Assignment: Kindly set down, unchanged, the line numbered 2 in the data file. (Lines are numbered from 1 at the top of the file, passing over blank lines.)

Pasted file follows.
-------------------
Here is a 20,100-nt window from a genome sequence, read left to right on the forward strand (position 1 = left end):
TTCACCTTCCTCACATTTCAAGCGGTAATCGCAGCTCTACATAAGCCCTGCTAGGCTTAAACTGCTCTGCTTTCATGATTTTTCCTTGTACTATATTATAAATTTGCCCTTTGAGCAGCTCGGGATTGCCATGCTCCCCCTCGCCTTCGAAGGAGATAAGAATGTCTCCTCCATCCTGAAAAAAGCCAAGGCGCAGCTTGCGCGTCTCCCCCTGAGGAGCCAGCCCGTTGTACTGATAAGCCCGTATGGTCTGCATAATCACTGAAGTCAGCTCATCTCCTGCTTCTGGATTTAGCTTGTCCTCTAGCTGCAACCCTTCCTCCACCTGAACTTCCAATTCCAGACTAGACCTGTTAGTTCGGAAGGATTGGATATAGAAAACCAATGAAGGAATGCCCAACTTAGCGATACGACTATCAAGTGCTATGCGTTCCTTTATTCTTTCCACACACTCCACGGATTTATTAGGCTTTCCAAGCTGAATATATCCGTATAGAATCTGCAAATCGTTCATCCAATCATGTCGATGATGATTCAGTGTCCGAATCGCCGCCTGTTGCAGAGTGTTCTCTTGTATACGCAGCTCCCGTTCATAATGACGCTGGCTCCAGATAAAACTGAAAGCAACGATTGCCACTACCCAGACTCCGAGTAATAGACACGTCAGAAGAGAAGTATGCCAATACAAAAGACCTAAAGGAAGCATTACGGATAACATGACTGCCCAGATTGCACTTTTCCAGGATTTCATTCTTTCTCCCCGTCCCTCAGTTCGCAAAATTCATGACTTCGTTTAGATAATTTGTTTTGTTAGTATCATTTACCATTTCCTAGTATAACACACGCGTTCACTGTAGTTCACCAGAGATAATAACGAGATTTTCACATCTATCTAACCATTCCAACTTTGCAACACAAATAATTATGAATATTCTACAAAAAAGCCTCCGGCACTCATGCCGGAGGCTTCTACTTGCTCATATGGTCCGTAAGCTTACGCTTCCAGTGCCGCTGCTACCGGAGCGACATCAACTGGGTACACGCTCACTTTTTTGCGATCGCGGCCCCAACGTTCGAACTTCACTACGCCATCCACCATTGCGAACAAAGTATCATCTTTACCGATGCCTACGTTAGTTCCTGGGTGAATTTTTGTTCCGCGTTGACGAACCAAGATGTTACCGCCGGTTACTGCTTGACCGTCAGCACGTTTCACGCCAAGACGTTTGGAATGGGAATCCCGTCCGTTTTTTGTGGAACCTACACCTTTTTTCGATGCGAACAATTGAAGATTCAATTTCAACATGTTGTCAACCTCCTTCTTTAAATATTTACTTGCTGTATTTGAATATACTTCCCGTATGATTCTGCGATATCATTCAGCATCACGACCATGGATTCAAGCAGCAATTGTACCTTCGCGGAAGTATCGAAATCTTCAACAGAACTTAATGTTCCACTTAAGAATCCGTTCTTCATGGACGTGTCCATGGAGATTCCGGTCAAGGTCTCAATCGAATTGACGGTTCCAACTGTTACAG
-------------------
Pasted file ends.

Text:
TTCACCTTCCTCACATTTCAAGCGGTAATCGCAGCTCTACATAAGCCCTGCTAGGCTTAAACTGCTCTGCTTTCATGATTTTTCCTTGTACTATATTATAAATTTGCCCTTTGAGCAGCTCGGGATTGCCATGCTCCCCCTCGCCTTCGAAGGAGATAAGAATGTCTCCTCCATCCTGAAAAAAGCCAAGGCGCAGCTTGCGCGTCTCCCCCTGAGGAGCCAGCCCGTTGTACTGATAAGCCCGTATGGTCTGCATAATCACTGAAGTCAGCTCATCTCCTGCTTCTGGATTTAGCTTGTCCTCTAGCTGCAACCCTTCCTCCACCTGAACTTCCAATTCCAGACTAGACCTGTTAGTTCGGAAGGATTGGATATAGAAAACCAATGAAGGAATGCCCAACTTAGCGATACGACTATCAAGTGCTATGCGTTCCTTTATTCTTTCCACACACTCCACGGATTTATTAGGCTTTCCAAGCTGAATATATCCGTATAGAATCTGCAAATCGTTCATCCAATCATGTCGATGATGATTCAGTGTCCGAATCGCCGCCTGTTGCAGAGTGTTCTCTTGTATACGCAGCTCCCGTTCATAATGACGCTGGCTCCAGATAAAACTGAAAGCAACGATTGCCACTACCCAGACTCCGAGTAATAGACACGTCAGAAGAGAAGTATGCCAATACAAAAGACCTAAAGGAAGCATTACGGATAACATGACTGCCCAGATTGCACTTTTCCAGGATTTCATTCTTTCTCCCCGTCCCTCAGTTCGCAAAATTCATGACTTCGTTTAGATAATTTGTTTTGTTAGTATCATTTACCATTTCCTAGTATAACACACGCGTTCACTGTAGTTCACCAGAGATAATAACGAGATTTTCACATCTATCTAACCATTCCAACTTTGCAACACAAATAATTATGAATATTCTACAAAAAAGCCTCCGGCACTCATGCCGGAGGCTTCTACTTGCTCATATGGTCCGTAAGCTTACGCTTCCAGTGCCGCTGCTACCGGAGCGACATCAACTGGGTACACGCTCACTTTTTTGCGATCGCGGCCCCAACGTTCGAACTTCACTACGCCATCCACCATTGCGAACAAAGTATCATCTTTACCGATGCCTACGTTAGTTCCTGGGTGAATTTTTGTTCCGCGTTGACGAACCAAGATGTTACCGCCGGTTACTGCTTGACCGTCAGCACGTTTCACGCCAAGACGTTTGGAATGGGAATCCCGTCCGTTTTTTGTGGAACCTACACCTTTTTTCGATGCGAACAATTGAAGATTCAATTTCAACATGTTGTCAACCTCCTTCTTTAAATATTTACTTGCTGTATTTGAATATACTTCCCGTATGATTCTGCGATATCATTCAGCATCACGACCATGGATTCAAGCAGCAATTGTACCTTCGCGGAAGTATCGAAATCTTCAACAGAACTTAATGTTCCACTTAAGAATCCGTTCTTCATGGACGTGTCCATGGAGATTCCGGTCAAGGTCTCAATCGAATTGACGGTTCCAACTGTTACAG